Editorial: Oglala Sioux Tribe should allow voting for all members

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Questioning the right to vote in tribal elections
By Native Sun News Editorial Board

Today is one of those days when we scratch our heads and say, “Where does time go?”

Doesn’t it seem that we were just holding an election at Pine Ridge and watching John Yellow Bird Steele beat the pants off of President Bryan Brewer? Yes, it is hard to believe but the next Primary Election at Pine Ridge is less than six months away.

Rumors are already circulating and we hear that Ryan Wilson is considering a run and that Bryan Brewer will also try it again. But that is just the beginning because after all is said and done there will probably be 6 to 10 candidates running for the office of President of the Oglala Sioux Tribe.

One time Senator Jim Abourezk said, “There are only two jobs I would never want: One is President of the United States and the other is President of the Oglala Sioux Tribe.” Makes sense to a lot of people.

John Yellow Bird Steele is serving his sixth two-year term as OST President. That is unprecedented for the Oglala Sioux Tribe. We have had two-term presidents such as Dick Wilson who defeated Russell Means in his second run for president. Gerald One Feather was one of the truly great Oglala leaders and is the man largely behind the creation of the Oglala Lakota College which started off as Oglala Community College in the beginning.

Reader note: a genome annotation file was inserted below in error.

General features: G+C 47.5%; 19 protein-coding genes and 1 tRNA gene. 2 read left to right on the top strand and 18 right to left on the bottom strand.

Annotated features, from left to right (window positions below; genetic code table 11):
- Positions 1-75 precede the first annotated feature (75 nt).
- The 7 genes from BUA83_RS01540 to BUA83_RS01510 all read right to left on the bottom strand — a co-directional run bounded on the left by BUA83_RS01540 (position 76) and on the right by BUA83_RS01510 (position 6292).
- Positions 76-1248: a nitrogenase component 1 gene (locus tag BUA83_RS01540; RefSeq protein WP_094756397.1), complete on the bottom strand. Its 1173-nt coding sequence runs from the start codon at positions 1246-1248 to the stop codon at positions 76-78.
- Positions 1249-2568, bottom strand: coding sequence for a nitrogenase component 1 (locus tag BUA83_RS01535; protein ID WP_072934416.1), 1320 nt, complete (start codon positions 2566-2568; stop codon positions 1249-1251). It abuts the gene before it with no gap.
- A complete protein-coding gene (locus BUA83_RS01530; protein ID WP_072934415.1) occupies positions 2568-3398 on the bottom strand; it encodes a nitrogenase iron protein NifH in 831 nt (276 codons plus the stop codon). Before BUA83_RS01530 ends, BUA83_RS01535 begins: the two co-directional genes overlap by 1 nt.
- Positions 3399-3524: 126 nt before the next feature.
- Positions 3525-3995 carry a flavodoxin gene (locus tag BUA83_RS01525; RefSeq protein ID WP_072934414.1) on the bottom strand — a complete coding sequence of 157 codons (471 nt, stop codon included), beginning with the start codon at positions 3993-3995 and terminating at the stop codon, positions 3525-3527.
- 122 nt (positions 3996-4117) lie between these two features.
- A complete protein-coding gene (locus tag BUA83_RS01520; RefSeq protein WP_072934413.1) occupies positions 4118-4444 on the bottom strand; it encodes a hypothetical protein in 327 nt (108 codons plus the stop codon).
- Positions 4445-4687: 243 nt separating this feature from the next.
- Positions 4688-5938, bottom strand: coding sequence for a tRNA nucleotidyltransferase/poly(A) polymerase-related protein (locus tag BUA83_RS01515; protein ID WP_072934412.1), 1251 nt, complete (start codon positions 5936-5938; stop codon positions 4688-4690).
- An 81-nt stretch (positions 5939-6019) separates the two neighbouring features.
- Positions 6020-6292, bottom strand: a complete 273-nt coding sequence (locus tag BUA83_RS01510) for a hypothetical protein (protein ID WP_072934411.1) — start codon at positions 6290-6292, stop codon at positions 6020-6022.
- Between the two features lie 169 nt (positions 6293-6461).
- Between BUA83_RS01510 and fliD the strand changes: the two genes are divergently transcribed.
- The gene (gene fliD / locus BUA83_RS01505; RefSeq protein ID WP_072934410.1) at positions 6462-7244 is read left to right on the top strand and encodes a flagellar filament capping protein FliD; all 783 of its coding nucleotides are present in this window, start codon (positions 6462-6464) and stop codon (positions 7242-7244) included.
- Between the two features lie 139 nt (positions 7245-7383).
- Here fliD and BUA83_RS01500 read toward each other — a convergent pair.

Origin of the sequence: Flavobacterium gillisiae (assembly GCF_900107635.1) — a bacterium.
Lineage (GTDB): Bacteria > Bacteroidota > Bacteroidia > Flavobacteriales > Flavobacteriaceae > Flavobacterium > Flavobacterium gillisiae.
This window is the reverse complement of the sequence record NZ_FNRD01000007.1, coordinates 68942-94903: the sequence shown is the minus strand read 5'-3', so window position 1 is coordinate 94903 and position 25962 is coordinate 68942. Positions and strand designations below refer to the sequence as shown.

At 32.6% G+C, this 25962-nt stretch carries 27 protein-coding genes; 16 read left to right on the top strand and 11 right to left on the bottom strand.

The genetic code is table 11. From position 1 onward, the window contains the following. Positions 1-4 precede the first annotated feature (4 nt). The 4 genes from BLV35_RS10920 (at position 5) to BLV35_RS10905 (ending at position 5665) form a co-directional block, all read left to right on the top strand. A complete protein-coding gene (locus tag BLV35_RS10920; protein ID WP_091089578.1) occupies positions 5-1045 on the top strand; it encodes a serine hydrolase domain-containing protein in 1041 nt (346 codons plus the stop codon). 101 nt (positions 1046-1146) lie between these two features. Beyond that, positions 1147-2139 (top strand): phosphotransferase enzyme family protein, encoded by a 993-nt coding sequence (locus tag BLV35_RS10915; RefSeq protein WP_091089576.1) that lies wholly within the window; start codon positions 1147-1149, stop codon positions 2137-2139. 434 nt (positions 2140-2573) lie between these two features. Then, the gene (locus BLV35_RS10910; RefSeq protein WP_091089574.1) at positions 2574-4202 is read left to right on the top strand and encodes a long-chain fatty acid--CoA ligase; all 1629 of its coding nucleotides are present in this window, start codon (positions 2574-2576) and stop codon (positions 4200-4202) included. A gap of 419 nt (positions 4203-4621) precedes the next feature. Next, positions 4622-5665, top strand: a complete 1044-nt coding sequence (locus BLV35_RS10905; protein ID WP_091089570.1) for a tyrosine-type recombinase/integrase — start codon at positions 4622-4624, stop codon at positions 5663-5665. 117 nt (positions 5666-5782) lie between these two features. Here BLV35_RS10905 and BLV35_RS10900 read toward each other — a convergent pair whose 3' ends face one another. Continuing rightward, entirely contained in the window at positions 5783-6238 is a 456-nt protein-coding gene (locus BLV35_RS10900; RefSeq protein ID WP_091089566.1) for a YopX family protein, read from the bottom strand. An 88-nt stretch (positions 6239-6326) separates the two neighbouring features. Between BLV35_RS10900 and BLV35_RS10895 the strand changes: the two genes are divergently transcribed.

We also recall when the present President of Oglala Lakota College, Tom Short Bull threw his hat in the ring for the presidency of the tribe. He ran into a problem when it was decided he could not run because he was born off of the reservation. Now here is a man who is the descendant of an Oglala chief and he was told he did not qualify to run.

There was a time when someone born off of the reservation was listed as “NE” or Non-enrolled. Short Bull fought against that unfair law and got it repealed. But there are still many Lakota that were born off of the reservation during the time when that rule was law who were never considered enrolled members of the tribe and it has had an impact upon their descendants as well.

It would be a monstrous task for the Enrollment Committee to go back into the records and correct this dreadful error. Perhaps it can be done. It means that the children of these Lakota would see a change in their blood quantum. For example, if a Lakota woman was listed as Non-enrolled the blood quantum of her children would not include her degree of Indian blood. If she was full or even one half, her children would not have been able to claim her degree of Indian blood. This happened many times and there are still Lakota men and women who are denied this legal right.

Many of the enrollment records have now been placed on computers so perhaps it would be possible to go back into the records and adjust blood quantum for posterity’s sake.

As we started to say with the upcoming elections just around the corner the Oglala Sioux Tribal Council should begin to re-consider the idea of allowing tribal members, especially those tribal members that are land holders on the reservation, the right to vote in the upcoming elections.

If they live in Rapid City which is in the Sacred Black Hills of the Lakota it would be like saying the tribe no longer claims the Black Hills if it denies its members living there the right to vote. Either they are on tribal land or they are not.

Think about it.

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(The Editorial Board of Native Sun News can be reached at editor@nsweekly.com)

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